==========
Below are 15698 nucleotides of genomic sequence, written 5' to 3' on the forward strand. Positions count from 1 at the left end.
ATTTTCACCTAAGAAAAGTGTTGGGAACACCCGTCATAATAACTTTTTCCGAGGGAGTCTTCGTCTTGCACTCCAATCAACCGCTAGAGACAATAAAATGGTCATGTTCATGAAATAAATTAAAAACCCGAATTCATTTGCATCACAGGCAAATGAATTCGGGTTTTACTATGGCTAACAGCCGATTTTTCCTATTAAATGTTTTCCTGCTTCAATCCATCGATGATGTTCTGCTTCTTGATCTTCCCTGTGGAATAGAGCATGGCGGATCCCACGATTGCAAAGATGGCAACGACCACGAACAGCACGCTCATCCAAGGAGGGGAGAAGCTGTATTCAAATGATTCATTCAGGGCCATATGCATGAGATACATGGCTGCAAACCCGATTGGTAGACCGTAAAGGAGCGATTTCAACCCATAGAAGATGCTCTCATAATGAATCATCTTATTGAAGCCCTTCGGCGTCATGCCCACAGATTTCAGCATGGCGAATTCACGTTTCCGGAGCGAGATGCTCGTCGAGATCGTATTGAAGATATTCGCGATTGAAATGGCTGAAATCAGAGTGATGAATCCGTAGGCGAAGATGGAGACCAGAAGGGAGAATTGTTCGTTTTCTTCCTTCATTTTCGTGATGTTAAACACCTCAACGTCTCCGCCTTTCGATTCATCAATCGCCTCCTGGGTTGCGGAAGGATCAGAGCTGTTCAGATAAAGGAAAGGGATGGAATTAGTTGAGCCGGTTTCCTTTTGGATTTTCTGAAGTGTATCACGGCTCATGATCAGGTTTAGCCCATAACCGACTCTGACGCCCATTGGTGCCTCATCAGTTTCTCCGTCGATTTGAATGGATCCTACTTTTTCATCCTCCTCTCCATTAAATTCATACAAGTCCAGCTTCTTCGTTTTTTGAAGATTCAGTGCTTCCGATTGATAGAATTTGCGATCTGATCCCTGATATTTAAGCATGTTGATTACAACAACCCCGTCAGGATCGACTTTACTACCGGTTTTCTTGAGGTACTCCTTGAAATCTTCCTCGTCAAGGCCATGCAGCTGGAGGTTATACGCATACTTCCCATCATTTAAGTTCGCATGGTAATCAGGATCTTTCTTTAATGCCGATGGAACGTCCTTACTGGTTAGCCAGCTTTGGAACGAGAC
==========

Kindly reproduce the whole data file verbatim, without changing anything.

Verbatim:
Below are 15698 nucleotides of genomic sequence, written 5' to 3' on the forward strand. Positions count from 1 at the left end.
ATTTTCACCTAAGAAAAGTGTTGGGAACACCCGTCATAATAACTTTTTCCGAGGGAGTCTTCGTCTTGCACTCCAATCAACCGCTAGAGACAATAAAATGGTCATGTTCATGAAATAAATTAAAAACCCGAATTCATTTGCATCACAGGCAAATGAATTCGGGTTTTACTATGGCTAACAGCCGATTTTTCCTATTAAATGTTTTCCTGCTTCAATCCATCGATGATGTTCTGCTTCTTGATCTTCCCTGTGGAATAGAGCATGGCGGATCCCACGATTGCAAAGATGGCAACGACCACGAACAGCACGCTCATCCAAGGAGGGGAGAAGCTGTATTCAAATGATTCATTCAGGGCCATATGCATGAGATACATGGCTGCAAACCCGATTGGTAGACCGTAAAGGAGCGATTTCAACCCATAGAAGATGCTCTCATAATGAATCATCTTATTGAAGCCCTTCGGCGTCATGCCCACAGATTTCAGCATGGCGAATTCACGTTTCCGGAGCGAGATGCTCGTCGAGATCGTATTGAAGATATTCGCGATTGAAATGGCTGAAATCAGAGTGATGAATCCGTAGGCGAAGATGGAGACCAGAAGGGAGAATTGTTCGTTTTCTTCCTTCATTTTCGTGATGTTAAACACCTCAACGTCTCCGCCTTTCGATTCATCAATCGCCTCCTGGGTTGCGGAAGGATCAGAGCTGTTCAGATAAAGGAAAGGGATGGAATTAGTTGAGCCGGTTTCCTTTTGGATTTTCTGAAGTGTATCACGGCTCATGATCAGGTTTAGCCCATAACCGACTCTGACGCCCATTGGTGCCTCATCAGTTTCTCCGTCGATTTGAATGGATCCTACTTTTTCATCCTCCTCTCCATTAAATTCATACAAGTCCAGCTTCTTCGTTTTTTGAAGATTCAGTGCTTCCGATTGATAGAATTTGCGATCTGATCCCTGATATTTAAGCATGTTGATTACAACAACCCCGTCAGGATCGACTTTACTACCGGTTTTCTTGAGGTACTCCTTGAAATCTTCCTCGTCAAGGCCATGCAGCTGGAGGTTATACGCATACTTCCCATCATTTAAGTTCGCATGGTAATCAGGATCTTTCTTTAATGCCGATGGAACGTCCTTACTGGTTAGCCAGCTTTGGAACGAGAC